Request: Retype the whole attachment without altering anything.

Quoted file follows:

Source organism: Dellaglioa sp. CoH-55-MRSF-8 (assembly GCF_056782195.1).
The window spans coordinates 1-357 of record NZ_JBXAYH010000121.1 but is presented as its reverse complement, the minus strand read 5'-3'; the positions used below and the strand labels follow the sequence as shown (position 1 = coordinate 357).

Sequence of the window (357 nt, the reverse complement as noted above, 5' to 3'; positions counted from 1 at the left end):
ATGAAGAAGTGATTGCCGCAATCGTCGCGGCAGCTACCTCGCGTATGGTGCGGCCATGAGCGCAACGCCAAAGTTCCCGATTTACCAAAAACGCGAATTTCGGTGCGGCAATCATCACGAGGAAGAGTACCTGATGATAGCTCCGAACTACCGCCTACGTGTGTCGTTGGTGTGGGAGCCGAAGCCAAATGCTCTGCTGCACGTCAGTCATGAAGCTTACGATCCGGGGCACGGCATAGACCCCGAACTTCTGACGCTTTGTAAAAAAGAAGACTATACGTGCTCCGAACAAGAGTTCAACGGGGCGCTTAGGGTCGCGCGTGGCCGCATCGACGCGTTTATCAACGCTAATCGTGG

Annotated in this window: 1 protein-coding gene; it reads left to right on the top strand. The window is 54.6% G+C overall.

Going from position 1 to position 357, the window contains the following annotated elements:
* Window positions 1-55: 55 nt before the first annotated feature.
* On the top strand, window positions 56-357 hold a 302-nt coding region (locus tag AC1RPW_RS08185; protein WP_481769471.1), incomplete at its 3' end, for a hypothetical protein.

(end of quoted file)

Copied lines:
Source organism: Dellaglioa sp. CoH-55-MRSF-8 (assembly GCF_056782195.1).
The window spans coordinates 1-357 of record NZ_JBXAYH010000121.1 but is presented as its reverse complement, the minus strand read 5'-3'; the positions used below and the strand labels follow the sequence as shown (position 1 = coordinate 357).

Sequence of the window (357 nt, the reverse complement as noted above, 5' to 3'; positions counted from 1 at the left end):
ATGAAGAAGTGATTGCCGCAATCGTCGCGGCAGCTACCTCGCGTATGGTGCGGCCATGAGCGCAACGCCAAAGTTCCCGATTTACCAAAAACGCGAATTTCGGTGCGGCAATCATCACGAGGAAGAGTACCTGATGATAGCTCCGAACTACCGCCTACGTGTGTCGTTGGTGTGGGAGCCGAAGCCAAATGCTCTGCTGCACGTCAGTCATGAAGCTTACGATCCGGGGCACGGCATAGACCCCGAACTTCTGACGCTTTGTAAAAAAGAAGACTATACGTGCTCCGAACAAGAGTTCAACGGGGCGCTTAGGGTCGCGCGTGGCCGCATCGACGCGTTTATCAACGCTAATCGTGG

Annotated in this window: 1 protein-coding gene; it reads left to right on the top strand. The window is 54.6% G+C overall.

Going from position 1 to position 357, the window contains the following annotated elements:
* Window positions 1-55: 55 nt before the first annotated feature.
* On the top strand, window positions 56-357 hold a 302-nt coding region (locus tag AC1RPW_RS08185; protein WP_481769471.1), incomplete at its 3' end, for a hypothetical protein.